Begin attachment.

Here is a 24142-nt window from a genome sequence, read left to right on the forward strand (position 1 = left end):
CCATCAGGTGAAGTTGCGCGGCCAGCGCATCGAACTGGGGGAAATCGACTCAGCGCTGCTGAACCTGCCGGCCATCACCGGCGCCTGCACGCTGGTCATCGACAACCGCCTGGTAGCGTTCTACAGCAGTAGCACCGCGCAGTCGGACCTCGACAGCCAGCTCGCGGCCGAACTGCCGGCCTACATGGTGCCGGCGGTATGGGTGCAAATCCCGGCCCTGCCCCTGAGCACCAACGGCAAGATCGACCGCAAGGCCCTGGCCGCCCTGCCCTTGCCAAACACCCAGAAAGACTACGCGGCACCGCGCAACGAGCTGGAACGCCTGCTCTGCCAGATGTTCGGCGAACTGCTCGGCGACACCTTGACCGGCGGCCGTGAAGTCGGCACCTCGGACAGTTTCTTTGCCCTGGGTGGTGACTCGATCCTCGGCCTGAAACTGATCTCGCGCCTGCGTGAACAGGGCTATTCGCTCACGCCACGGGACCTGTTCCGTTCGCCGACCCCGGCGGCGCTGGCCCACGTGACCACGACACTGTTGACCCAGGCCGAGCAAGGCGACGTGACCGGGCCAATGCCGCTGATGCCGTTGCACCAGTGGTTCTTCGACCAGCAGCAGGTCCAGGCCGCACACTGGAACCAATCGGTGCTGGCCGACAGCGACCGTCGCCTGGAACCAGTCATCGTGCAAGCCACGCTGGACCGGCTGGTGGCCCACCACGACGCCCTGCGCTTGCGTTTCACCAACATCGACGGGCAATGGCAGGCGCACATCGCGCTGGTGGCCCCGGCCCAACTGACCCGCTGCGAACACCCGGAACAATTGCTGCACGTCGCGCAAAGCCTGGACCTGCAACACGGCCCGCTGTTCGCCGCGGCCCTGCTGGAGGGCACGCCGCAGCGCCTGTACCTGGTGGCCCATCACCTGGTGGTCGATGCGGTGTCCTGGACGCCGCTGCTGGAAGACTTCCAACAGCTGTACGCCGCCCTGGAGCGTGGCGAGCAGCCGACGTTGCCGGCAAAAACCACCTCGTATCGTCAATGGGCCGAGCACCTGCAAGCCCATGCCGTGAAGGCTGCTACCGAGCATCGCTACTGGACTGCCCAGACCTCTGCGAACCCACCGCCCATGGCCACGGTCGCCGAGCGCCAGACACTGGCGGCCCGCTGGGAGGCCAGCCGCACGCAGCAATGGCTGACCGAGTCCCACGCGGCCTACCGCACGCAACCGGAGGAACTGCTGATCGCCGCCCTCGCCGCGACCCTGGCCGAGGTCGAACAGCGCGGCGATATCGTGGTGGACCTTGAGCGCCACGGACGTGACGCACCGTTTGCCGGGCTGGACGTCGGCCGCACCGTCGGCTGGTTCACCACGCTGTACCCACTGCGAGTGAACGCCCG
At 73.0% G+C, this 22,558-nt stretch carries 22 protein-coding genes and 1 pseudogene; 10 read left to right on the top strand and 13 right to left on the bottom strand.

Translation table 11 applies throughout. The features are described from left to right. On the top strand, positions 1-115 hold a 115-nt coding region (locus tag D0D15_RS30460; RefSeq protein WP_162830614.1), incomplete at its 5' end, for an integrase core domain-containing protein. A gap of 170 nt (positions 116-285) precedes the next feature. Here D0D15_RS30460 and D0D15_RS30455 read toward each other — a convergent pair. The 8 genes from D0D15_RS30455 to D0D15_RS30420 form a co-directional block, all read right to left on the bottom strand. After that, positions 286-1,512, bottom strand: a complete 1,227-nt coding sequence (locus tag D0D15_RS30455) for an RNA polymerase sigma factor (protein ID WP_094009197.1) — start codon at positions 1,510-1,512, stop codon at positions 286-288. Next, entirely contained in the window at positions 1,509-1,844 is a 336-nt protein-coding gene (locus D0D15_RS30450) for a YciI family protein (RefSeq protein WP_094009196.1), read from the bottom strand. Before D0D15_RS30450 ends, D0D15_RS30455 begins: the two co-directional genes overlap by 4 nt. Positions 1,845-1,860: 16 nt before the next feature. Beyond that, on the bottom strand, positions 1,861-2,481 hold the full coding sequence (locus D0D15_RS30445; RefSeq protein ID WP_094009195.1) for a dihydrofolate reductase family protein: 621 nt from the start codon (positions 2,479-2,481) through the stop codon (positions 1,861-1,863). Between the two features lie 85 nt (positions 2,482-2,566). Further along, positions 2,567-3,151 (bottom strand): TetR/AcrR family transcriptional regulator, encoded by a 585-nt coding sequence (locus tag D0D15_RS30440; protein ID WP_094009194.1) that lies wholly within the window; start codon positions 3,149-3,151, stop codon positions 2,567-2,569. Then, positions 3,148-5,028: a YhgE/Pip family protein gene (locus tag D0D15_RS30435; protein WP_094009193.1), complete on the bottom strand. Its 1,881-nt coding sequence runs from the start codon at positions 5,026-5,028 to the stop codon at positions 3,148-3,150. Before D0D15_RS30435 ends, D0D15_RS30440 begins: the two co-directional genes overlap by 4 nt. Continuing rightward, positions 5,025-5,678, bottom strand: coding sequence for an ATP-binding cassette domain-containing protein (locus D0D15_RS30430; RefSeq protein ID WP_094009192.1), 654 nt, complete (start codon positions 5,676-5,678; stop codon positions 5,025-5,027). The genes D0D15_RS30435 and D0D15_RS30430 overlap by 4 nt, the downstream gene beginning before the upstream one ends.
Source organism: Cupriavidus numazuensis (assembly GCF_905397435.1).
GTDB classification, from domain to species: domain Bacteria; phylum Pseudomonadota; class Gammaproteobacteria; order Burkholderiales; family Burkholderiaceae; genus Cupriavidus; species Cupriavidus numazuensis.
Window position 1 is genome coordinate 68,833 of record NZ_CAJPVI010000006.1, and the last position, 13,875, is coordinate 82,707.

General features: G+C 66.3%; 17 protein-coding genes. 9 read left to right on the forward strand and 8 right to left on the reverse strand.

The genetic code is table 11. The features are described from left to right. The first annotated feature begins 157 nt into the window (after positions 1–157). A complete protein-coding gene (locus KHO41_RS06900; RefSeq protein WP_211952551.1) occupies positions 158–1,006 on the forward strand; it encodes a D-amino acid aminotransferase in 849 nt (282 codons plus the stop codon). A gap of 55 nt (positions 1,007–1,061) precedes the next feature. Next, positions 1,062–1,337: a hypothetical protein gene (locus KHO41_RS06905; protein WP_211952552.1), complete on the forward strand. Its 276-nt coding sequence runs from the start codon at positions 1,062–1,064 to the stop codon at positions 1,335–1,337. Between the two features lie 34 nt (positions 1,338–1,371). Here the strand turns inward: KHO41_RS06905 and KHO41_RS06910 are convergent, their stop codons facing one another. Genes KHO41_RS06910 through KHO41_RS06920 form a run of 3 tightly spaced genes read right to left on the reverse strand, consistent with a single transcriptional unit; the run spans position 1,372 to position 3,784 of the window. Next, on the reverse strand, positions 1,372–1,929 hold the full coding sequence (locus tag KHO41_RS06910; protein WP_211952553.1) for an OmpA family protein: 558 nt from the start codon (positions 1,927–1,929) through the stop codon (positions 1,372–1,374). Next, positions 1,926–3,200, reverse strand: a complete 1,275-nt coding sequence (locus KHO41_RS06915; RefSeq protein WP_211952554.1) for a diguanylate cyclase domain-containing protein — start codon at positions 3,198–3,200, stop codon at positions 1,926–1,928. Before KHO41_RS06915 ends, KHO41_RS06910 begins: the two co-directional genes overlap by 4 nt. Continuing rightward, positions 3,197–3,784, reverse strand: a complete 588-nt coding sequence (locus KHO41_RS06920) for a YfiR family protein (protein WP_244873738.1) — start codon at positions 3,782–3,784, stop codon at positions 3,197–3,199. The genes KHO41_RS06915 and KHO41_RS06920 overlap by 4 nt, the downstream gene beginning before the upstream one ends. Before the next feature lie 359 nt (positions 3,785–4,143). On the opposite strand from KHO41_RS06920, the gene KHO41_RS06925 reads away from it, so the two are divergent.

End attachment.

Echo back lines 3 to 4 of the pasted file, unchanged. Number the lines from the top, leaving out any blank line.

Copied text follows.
At 73.0% G+C, this 22,558-nt stretch carries 22 protein-coding genes and 1 pseudogene; 10 read left to right on the top strand and 13 right to left on the bottom strand.

Translation table 11 applies throughout. The features are described from left to right. On the top strand, positions 1-115 hold a 115-nt coding region (locus tag D0D15_RS30460; RefSeq protein WP_162830614.1), incomplete at its 5' end, for an integrase core domain-containing protein. A gap of 170 nt (positions 116-285) precedes the next feature. Here D0D15_RS30460 and D0D15_RS30455 read toward each other — a convergent pair. The 8 genes from D0D15_RS30455 to D0D15_RS30420 form a co-directional block, all read right to left on the bottom strand. After that, positions 286-1,512, bottom strand: a complete 1,227-nt coding sequence (locus tag D0D15_RS30455) for an RNA polymerase sigma factor (protein ID WP_094009197.1) — start codon at positions 1,510-1,512, stop codon at positions 286-288. Next, entirely contained in the window at positions 1,509-1,844 is a 336-nt protein-coding gene (locus D0D15_RS30450) for a YciI family protein (RefSeq protein WP_094009196.1), read from the bottom strand. Before D0D15_RS30450 ends, D0D15_RS30455 begins: the two co-directional genes overlap by 4 nt. Positions 1,845-1,860: 16 nt before the next feature. Beyond that, on the bottom strand, positions 1,861-2,481 hold the full coding sequence (locus D0D15_RS30445; RefSeq protein ID WP_094009195.1) for a dihydrofolate reductase family protein: 621 nt from the start codon (positions 2,479-2,481) through the stop codon (positions 1,861-1,863). Between the two features lie 85 nt (positions 2,482-2,566). Further along, positions 2,567-3,151 (bottom strand): TetR/AcrR family transcriptional regulator, encoded by a 585-nt coding sequence (locus tag D0D15_RS30440; protein ID WP_094009194.1) that lies wholly within the window; start codon positions 3,149-3,151, stop codon positions 2,567-2,569. Then, positions 3,148-5,028: a YhgE/Pip family protein gene (locus tag D0D15_RS30435; protein WP_094009193.1), complete on the bottom strand. Its 1,881-nt coding sequence runs from the start codon at positions 5,026-5,028 to the stop codon at positions 3,148-3,150. Before D0D15_RS30435 ends, D0D15_RS30440 begins: the two co-directional genes overlap by 4 nt. Continuing rightward, positions 5,025-5,678, bottom strand: coding sequence for an ATP-binding cassette domain-containing protein (locus D0D15_RS30430; RefSeq protein ID WP_094009192.1), 654 nt, complete (start codon positions 5,676-5,678; stop codon positions 5,025-5,027). The genes D0D15_RS30435 and D0D15_RS30430 overlap by 4 nt, the downstream gene beginning before the upstream one ends.